Thursday, 18 March 2010

A Run of White Feasts

Today is actually the Feast of St. Cyril of Jerusalem. But at St. Cuthbert's we've been celebrating St. Joseph instead. I know it's his Feast Day tomorrow, 19th March, but we're using Friday evening instead for our own Patronal Celebration, keeping the Eve of St. Cuthbert's Day. So there's a plug for our Patronal Festival - join us, if you can, for a Sung Eucharist at 7p.m. There are more celebrations to follow. If you can't be there, remember us in your prayers.

The Diocese begins its celebrations the same evening in Durham Cathedral, but for the Feast Day itself moves north for a Pilgrimage to Holy Island off the Northumberland Coast. Pilgrims are to gather at 10a.m. - and there'll be a Eucharist in the Priory ruins. If the weather is inclement, it'll be in the Parish Church next door. After lunch everyone is to move off to Durham and there's an invitation  to walk back across the sands on the Pilgrim's Route (hoping the motorised will pick them up on the mainland). It may seem strange to have the pilgrims walk the return route rather than the approach - but there is the question of tides (and just how early they would want to start!). Anyway it's part of the pilgrimage, because the idea then is to go on to Durham for Choral Evensong - I've said I'll join in at least for that part.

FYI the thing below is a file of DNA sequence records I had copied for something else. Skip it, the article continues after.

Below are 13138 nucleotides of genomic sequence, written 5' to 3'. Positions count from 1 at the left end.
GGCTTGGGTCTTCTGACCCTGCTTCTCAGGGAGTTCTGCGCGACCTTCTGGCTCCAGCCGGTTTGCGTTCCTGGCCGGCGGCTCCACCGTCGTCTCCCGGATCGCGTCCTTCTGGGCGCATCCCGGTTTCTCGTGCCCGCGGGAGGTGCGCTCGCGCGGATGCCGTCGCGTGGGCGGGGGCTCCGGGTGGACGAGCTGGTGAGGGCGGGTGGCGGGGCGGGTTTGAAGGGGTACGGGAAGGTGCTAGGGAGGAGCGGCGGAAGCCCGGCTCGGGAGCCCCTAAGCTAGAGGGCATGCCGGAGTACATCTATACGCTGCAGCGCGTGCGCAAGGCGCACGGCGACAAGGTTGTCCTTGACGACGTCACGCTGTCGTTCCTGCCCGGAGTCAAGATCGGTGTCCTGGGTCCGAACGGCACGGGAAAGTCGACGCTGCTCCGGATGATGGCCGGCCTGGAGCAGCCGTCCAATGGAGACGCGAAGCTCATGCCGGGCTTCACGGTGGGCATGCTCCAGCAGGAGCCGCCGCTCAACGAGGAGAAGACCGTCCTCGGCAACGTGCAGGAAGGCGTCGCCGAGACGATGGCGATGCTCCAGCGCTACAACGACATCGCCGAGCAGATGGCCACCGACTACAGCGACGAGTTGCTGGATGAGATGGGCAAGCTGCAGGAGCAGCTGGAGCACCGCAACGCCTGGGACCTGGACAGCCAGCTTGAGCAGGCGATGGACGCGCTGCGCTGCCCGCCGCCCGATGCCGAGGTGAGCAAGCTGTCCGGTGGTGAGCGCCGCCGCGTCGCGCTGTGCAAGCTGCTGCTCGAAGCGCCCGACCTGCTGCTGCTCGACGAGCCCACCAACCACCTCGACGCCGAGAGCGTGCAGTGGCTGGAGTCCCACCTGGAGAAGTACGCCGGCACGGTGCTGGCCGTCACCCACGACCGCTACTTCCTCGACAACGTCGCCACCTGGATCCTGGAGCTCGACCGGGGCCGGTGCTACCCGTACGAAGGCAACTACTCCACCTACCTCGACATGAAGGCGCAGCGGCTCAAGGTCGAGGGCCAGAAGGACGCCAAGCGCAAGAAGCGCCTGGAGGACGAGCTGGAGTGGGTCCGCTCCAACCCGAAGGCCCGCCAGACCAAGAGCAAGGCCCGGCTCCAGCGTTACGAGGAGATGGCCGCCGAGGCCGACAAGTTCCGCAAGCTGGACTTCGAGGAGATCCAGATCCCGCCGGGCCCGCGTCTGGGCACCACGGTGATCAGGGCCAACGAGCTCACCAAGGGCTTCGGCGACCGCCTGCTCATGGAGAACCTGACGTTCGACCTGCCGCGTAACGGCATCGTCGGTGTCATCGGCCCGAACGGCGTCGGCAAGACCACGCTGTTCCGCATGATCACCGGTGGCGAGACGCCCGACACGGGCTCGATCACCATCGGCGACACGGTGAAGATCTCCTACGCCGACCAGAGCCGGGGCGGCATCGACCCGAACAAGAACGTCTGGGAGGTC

And yesterday of course was St. Patrick's Day. I found myself back in my last parish, presiding and preaching at St. Patrick's, High Spen on the 120th anniversary of the church's consecration. St. Patrick's has the distinction amongst Durham churches of having been consecrated by a Bishop of Newcastle. Bishop Lightfoot had died leaving an episcopal interregnum at the time he should have made his way to St. Pat's. But Bishop Westcott turned up the following year to check that all was well.

The people were certainly in good spirits - with visitors too. But they are themselves in  the midst of an interregnum (the third since I left). Pray for them, and for a speedy and good appointment. This is what I had to say in my homily.

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